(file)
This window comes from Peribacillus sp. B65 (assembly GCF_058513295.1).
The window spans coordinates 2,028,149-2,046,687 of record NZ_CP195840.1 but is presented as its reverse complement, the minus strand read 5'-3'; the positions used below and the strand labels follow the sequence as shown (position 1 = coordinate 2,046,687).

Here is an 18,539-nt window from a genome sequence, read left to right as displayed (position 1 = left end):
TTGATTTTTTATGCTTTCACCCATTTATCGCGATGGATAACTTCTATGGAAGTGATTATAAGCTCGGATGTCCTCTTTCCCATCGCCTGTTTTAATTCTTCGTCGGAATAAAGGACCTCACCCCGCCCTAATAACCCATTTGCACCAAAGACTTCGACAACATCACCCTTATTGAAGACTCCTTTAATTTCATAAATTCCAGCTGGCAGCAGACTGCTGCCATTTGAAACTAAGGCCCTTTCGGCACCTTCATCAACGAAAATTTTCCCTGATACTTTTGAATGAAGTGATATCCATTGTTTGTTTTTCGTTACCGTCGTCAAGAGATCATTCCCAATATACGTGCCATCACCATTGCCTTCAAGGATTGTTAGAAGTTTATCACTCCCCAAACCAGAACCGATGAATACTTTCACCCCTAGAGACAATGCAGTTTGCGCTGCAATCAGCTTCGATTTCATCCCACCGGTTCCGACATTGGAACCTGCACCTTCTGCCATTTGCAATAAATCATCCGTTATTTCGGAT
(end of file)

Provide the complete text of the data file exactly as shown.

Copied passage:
This window comes from Peribacillus sp. B65 (assembly GCF_058513295.1).
The window spans coordinates 2,028,149-2,046,687 of record NZ_CP195840.1 but is presented as its reverse complement, the minus strand read 5'-3'; the positions used below and the strand labels follow the sequence as shown (position 1 = coordinate 2,046,687).

Here is an 18,539-nt window from a genome sequence, read left to right as displayed (position 1 = left end):
TTGATTTTTTATGCTTTCACCCATTTATCGCGATGGATAACTTCTATGGAAGTGATTATAAGCTCGGATGTCCTCTTTCCCATCGCCTGTTTTAATTCTTCGTCGGAATAAAGGACCTCACCCCGCCCTAATAACCCATTTGCACCAAAGACTTCGACAACATCACCCTTATTGAAGACTCCTTTAATTTCATAAATTCCAGCTGGCAGCAGACTGCTGCCATTTGAAACTAAGGCCCTTTCGGCACCTTCATCAACGAAAATTTTCCCTGATACTTTTGAATGAAGTGATATCCATTGTTTGTTTTTCGTTACCGTCGTCAAGAGATCATTCCCAATATACGTGCCATCACCATTGCCTTCAAGGATTGTTAGAAGTTTATCACTCCCCAAACCAGAACCGATGAATACTTTCACCCCTAGAGACAATGCAGTTTGCGCTGCAATCAGCTTCGATTTCATCCCACCGGTTCCGACATTGGAACCTGCACCTTCTGCCATTTGCAATAAATCATCCGTTATTTCGGAT